Love, care and non-judgemental acceptance

Edith Smirk is a Uniting Church chaplain at Bentley Health Service. She reflects on her role offering pastoral care to people living with mental illness.

People with mental [illness], like other people, have a need to relate to a god or a philosophical world view that allows them to place themselves and their lives within a larger context. However, for a person who has  been diagnosed with schizophrenia this can be problematical for a number of reasons. For one thing, the onset of the disease often occurs during the same period of life when religious and philosophical beliefs  are in great flux. For many during the early stages of their illness, they may believe they have been specially chosen by God. When auditory hallucination is experienced, these beliefs are usually reinforced. It is  important not to encourage such beliefs, just be present. E Fuller Torrey MD 2006

Jesus listened and told stories. This is something I can do. Just to be there and to listen non-judgmentally is the greatest gift we can give at times. Working in mental health can be very challenging and at the same  time very rewarding; I believe for me it has been a true calling. I believe God has in some way been preparing me for this role throughout my life.

Working with the patients brings me such joy. Hearing their stories sometimes touch on my own. Jesus knows our pain, he suffered and was tempted by the devil, he knows our weaknesses and by trusting in the  Lord we grow strong. When we reach out to Jesus, he touches our hand, and his hand touches God, which gives us life, love and hope. And it is this hope and love I try to bring to our patients.

I have just been listening to a patient telling me his story while strumming his guitar; this for him was a safe way to share his story and his feelings. Listening is a precious gift. Sometimes all a patient wants is for someone to listen to their story without judging or interrupting. Just to listen – and is that not what Jesus did. He listened, he heard the cry for love and acceptance, he was the good shepherd who cared for his  flock.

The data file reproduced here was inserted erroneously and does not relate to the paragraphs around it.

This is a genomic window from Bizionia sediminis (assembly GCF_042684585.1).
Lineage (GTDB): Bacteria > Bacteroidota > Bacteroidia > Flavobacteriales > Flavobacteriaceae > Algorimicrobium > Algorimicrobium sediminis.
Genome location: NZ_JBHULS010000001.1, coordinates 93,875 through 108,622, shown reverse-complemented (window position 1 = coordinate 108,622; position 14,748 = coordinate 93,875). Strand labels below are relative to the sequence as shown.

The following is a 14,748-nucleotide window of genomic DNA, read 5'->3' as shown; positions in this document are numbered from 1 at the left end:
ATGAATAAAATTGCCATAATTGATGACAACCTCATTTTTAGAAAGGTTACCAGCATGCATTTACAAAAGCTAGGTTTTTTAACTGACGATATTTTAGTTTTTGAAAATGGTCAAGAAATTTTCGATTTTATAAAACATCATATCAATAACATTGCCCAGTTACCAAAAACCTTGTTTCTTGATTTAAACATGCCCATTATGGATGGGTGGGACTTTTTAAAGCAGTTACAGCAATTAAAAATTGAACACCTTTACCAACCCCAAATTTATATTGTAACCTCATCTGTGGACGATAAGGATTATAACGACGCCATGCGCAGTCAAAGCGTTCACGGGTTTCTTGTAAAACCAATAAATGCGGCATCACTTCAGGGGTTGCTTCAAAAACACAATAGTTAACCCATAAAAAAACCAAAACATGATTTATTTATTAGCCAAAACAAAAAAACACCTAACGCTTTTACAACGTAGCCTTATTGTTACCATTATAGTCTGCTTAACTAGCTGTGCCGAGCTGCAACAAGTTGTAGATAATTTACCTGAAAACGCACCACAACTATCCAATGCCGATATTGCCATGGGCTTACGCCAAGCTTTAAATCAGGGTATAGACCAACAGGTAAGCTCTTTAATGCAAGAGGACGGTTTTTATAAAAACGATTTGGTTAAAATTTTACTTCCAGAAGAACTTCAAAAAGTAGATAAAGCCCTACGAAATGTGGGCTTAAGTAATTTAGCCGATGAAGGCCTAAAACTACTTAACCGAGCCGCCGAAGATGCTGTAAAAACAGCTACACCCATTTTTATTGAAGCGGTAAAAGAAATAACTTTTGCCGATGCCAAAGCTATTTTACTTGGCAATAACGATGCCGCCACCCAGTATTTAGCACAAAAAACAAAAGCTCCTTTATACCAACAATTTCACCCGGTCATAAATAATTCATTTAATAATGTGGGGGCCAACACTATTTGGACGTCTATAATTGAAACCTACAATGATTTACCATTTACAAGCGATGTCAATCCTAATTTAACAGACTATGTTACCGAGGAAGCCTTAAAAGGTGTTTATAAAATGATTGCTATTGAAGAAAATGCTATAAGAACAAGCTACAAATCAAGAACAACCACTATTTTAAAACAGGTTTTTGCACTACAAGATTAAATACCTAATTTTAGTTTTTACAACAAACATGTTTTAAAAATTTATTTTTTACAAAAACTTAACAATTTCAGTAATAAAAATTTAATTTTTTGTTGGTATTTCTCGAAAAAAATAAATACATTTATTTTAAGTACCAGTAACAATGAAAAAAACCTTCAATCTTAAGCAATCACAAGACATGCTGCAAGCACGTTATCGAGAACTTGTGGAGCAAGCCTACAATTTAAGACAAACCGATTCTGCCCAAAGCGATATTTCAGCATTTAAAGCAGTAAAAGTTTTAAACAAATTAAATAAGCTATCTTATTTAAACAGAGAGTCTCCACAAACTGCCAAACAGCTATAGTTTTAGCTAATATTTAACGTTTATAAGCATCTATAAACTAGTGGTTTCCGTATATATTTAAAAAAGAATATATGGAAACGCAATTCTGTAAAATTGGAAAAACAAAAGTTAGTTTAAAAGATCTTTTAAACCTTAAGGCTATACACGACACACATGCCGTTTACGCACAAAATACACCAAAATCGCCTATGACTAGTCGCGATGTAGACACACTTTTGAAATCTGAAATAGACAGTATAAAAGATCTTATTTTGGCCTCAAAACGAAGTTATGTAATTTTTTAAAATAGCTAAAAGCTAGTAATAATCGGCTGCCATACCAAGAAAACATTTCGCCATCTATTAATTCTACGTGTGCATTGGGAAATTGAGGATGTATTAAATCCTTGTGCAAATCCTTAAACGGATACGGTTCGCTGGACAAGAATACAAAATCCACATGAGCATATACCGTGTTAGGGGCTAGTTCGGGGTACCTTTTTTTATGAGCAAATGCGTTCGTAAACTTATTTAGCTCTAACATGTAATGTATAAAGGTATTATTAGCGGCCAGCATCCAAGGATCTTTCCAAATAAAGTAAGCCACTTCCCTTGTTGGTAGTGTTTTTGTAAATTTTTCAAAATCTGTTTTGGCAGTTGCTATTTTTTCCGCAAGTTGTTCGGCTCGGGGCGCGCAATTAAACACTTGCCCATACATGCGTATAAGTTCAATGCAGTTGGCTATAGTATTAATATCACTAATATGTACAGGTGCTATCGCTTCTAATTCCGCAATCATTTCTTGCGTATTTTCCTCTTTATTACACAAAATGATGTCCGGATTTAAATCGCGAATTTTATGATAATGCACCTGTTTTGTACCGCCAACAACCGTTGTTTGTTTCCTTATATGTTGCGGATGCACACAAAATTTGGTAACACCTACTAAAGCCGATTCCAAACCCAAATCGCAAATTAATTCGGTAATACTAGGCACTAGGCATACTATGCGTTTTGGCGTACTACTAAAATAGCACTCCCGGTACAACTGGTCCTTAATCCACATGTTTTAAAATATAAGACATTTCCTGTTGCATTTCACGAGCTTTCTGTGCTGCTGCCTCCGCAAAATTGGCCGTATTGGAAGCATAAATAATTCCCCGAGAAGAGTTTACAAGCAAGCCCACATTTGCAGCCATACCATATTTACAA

We have a chapel service each Wednesday, and Joe* was invited to play his guitar and harmonica. Joe had not been to church for many years, but as a child he remembered singing Yes, Jesus loves me.

Joe spent a couple of days rehearsing the hymn he wanted to sing in chapel while playing his guitar. When the time came for Joe to perform, he played beautifully, but was unable to sing as he was very emotional and tears  rolled down his face.

He sat down and put his head in his hands, I sensed he was praying and allowed him that space. After the service I went to visit Joe, mainly to see if he was okay.

Joe’s words “I felt the presence of God, it was something I needed, I am sorry I couldn’t sing, I was too emotional.”

Jesus healed the sick (Matthew 8:1-2), Jesus took our suffering on him and carried our diseases (Isaiah 53:4).

Pastoral care is about offering the same generous love, care, nonjudgmental acceptance to all without discrimination. Many people suffering mental illness face discrimination; we offer living water.

*name has been changed

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